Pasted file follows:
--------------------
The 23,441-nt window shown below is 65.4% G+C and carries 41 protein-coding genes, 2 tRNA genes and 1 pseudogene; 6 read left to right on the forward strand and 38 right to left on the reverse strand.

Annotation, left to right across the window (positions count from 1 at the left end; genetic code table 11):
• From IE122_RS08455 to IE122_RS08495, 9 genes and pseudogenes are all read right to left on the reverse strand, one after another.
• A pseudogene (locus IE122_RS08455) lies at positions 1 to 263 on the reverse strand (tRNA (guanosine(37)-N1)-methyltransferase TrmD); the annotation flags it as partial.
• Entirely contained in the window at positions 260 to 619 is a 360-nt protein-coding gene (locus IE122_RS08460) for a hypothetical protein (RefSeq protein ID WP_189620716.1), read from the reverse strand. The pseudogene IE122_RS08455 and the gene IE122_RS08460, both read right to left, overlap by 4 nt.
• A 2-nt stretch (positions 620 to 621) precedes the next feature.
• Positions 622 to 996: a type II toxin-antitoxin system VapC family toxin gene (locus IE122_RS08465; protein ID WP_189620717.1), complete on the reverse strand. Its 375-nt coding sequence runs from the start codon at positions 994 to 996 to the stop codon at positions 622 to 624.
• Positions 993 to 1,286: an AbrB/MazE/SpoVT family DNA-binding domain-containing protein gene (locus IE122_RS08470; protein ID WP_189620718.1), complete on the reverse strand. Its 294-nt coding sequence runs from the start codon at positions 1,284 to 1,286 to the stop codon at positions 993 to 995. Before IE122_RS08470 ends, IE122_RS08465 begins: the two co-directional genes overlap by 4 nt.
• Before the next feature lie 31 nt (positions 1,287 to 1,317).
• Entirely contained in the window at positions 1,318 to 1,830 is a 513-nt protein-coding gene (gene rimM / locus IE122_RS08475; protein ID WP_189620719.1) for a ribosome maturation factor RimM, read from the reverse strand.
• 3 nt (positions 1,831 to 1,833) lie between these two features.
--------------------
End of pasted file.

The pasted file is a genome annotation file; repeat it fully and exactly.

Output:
The 23,441-nt window shown below is 65.4% G+C and carries 41 protein-coding genes, 2 tRNA genes and 1 pseudogene; 6 read left to right on the forward strand and 38 right to left on the reverse strand.

Annotation, left to right across the window (positions count from 1 at the left end; genetic code table 11):
• From IE122_RS08455 to IE122_RS08495, 9 genes and pseudogenes are all read right to left on the reverse strand, one after another.
• A pseudogene (locus IE122_RS08455) lies at positions 1 to 263 on the reverse strand (tRNA (guanosine(37)-N1)-methyltransferase TrmD); the annotation flags it as partial.
• Entirely contained in the window at positions 260 to 619 is a 360-nt protein-coding gene (locus IE122_RS08460) for a hypothetical protein (RefSeq protein ID WP_189620716.1), read from the reverse strand. The pseudogene IE122_RS08455 and the gene IE122_RS08460, both read right to left, overlap by 4 nt.
• A 2-nt stretch (positions 620 to 621) precedes the next feature.
• Positions 622 to 996: a type II toxin-antitoxin system VapC family toxin gene (locus IE122_RS08465; protein ID WP_189620717.1), complete on the reverse strand. Its 375-nt coding sequence runs from the start codon at positions 994 to 996 to the stop codon at positions 622 to 624.
• Positions 993 to 1,286: an AbrB/MazE/SpoVT family DNA-binding domain-containing protein gene (locus IE122_RS08470; protein ID WP_189620718.1), complete on the reverse strand. Its 294-nt coding sequence runs from the start codon at positions 1,284 to 1,286 to the stop codon at positions 993 to 995. Before IE122_RS08470 ends, IE122_RS08465 begins: the two co-directional genes overlap by 4 nt.
• Before the next feature lie 31 nt (positions 1,287 to 1,317).
• Entirely contained in the window at positions 1,318 to 1,830 is a 513-nt protein-coding gene (gene rimM / locus IE122_RS08475; protein ID WP_189620719.1) for a ribosome maturation factor RimM, read from the reverse strand.
• 3 nt (positions 1,831 to 1,833) lie between these two features.